Reducing Wisconsin’s energy deficit critical to economic success

[MADISON, WI] The state of Wisconsin currently has one of the biggest energy production deficits of any state in the nation; $14.4 billion left the state in 2016 to pay for imported energy. A new report by COWS, based at UW-Madison, finds that transitioning to in-state energy resources like wind, solar, and energy efficiency would bring these dollars and jobs back to the state of Wisconsin.

A first step is for the state to transition to an electric economy, which would result in a significant reduction in overall energy consumption due to the relative efficiency of in-state resources and electric equipment for things like vehicles and heating. An electric economy would enable the state to supply all its energy from in-state resources and eliminate its reliance on imports.

The results would be dramatic and overwhelmingly positive on several fronts:

    • an estimated 162,100 net jobs created
    • an increase in the state GDP by $13.9 billion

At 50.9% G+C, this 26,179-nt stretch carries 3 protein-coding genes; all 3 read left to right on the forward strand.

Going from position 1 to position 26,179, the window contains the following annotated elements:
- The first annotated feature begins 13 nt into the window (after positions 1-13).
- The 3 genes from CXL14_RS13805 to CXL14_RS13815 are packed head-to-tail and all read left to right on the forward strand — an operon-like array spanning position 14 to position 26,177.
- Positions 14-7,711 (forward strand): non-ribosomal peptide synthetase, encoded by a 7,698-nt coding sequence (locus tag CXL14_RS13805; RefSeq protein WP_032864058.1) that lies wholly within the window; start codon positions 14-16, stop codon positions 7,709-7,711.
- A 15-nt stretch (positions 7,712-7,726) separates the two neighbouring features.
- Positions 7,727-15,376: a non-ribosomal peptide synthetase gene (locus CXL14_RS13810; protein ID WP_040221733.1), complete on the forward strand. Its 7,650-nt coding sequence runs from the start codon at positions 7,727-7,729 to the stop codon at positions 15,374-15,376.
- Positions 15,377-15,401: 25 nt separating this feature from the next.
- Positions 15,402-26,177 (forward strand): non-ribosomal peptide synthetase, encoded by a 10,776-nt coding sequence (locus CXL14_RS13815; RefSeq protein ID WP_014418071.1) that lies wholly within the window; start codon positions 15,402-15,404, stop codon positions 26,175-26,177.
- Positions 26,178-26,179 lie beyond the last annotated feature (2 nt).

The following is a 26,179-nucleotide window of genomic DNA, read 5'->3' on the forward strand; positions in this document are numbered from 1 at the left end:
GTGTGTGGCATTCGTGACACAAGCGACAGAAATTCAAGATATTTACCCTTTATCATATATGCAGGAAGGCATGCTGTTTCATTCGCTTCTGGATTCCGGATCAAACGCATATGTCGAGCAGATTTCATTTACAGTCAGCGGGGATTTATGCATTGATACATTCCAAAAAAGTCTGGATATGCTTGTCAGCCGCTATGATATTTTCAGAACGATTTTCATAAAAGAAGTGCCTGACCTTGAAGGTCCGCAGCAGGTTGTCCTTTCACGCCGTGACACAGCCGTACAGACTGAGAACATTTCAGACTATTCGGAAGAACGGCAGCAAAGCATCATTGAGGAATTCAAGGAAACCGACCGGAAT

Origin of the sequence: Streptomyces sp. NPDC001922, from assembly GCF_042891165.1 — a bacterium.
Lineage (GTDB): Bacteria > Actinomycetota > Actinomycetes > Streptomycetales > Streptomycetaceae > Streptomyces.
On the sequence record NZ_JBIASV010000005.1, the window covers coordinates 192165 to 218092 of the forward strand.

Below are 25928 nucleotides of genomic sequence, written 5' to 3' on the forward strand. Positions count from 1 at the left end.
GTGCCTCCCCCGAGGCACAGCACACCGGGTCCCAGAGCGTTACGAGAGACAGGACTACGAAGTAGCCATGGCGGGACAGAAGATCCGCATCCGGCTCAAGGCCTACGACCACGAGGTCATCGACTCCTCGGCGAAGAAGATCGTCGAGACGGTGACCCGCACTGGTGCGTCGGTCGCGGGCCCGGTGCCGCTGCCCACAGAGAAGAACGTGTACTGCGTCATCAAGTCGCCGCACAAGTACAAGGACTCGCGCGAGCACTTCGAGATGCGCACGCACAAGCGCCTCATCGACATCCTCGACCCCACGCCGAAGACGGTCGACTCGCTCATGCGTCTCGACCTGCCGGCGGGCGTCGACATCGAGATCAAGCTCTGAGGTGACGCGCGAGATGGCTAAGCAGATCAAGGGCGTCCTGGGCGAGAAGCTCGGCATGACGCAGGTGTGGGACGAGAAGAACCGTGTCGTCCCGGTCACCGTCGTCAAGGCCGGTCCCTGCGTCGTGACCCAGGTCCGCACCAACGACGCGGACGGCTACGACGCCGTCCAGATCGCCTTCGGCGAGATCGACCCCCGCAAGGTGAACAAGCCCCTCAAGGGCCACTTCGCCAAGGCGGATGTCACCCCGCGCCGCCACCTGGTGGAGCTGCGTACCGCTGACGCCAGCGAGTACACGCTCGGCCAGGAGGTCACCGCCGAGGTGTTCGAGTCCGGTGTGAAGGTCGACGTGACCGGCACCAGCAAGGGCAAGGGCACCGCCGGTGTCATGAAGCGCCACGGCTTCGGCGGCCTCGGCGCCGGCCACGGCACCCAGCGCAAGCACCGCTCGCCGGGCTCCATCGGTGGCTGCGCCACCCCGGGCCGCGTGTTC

• and a slew of health benefits including an avoided 148,000 work loss days
    • 34,400 asthma exacerbations resulting from a reduction in carbon dioxide emissions and air pollution exposure

The report estimates that for every MWh transitioned to in-state energy, the emissions benefits would total $154 and generate an additional $3.40 in tax revenue.

The win-win-win benefits of transitioning to in-state sources of energy for Wisconsin’s economy, public health, and environment strongly support the implementation of policy to help drive this transition. Wisconsin now faces a major opportunity to begin harnessing these benefits of in-state energy production as described in this report.


View full report here.